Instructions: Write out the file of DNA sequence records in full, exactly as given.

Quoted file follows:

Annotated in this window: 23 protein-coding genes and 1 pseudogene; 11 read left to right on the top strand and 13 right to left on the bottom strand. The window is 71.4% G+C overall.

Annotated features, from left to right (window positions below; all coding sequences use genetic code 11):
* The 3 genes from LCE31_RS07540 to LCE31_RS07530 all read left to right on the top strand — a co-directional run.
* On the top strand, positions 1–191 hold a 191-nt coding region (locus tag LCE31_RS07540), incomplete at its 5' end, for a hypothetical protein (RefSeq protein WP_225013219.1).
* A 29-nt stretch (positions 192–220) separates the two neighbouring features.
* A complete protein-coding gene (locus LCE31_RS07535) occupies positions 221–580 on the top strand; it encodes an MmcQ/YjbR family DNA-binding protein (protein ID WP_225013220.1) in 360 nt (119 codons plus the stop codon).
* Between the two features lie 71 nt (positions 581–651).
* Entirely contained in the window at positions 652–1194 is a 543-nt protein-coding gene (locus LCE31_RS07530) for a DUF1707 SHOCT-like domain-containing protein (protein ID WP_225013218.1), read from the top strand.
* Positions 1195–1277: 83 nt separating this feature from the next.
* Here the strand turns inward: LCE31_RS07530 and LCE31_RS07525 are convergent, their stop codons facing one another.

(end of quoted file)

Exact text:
Annotated in this window: 23 protein-coding genes and 1 pseudogene; 11 read left to right on the top strand and 13 right to left on the bottom strand. The window is 71.4% G+C overall.

Annotated features, from left to right (window positions below; all coding sequences use genetic code 11):
* The 3 genes from LCE31_RS07540 to LCE31_RS07530 all read left to right on the top strand — a co-directional run.
* On the top strand, positions 1–191 hold a 191-nt coding region (locus tag LCE31_RS07540), incomplete at its 5' end, for a hypothetical protein (RefSeq protein WP_225013219.1).
* A 29-nt stretch (positions 192–220) separates the two neighbouring features.
* A complete protein-coding gene (locus LCE31_RS07535) occupies positions 221–580 on the top strand; it encodes an MmcQ/YjbR family DNA-binding protein (protein ID WP_225013220.1) in 360 nt (119 codons plus the stop codon).
* Between the two features lie 71 nt (positions 581–651).
* Entirely contained in the window at positions 652–1194 is a 543-nt protein-coding gene (locus LCE31_RS07530) for a DUF1707 SHOCT-like domain-containing protein (protein ID WP_225013218.1), read from the top strand.
* Positions 1195–1277: 83 nt separating this feature from the next.
* Here the strand turns inward: LCE31_RS07530 and LCE31_RS07525 are convergent, their stop codons facing one another.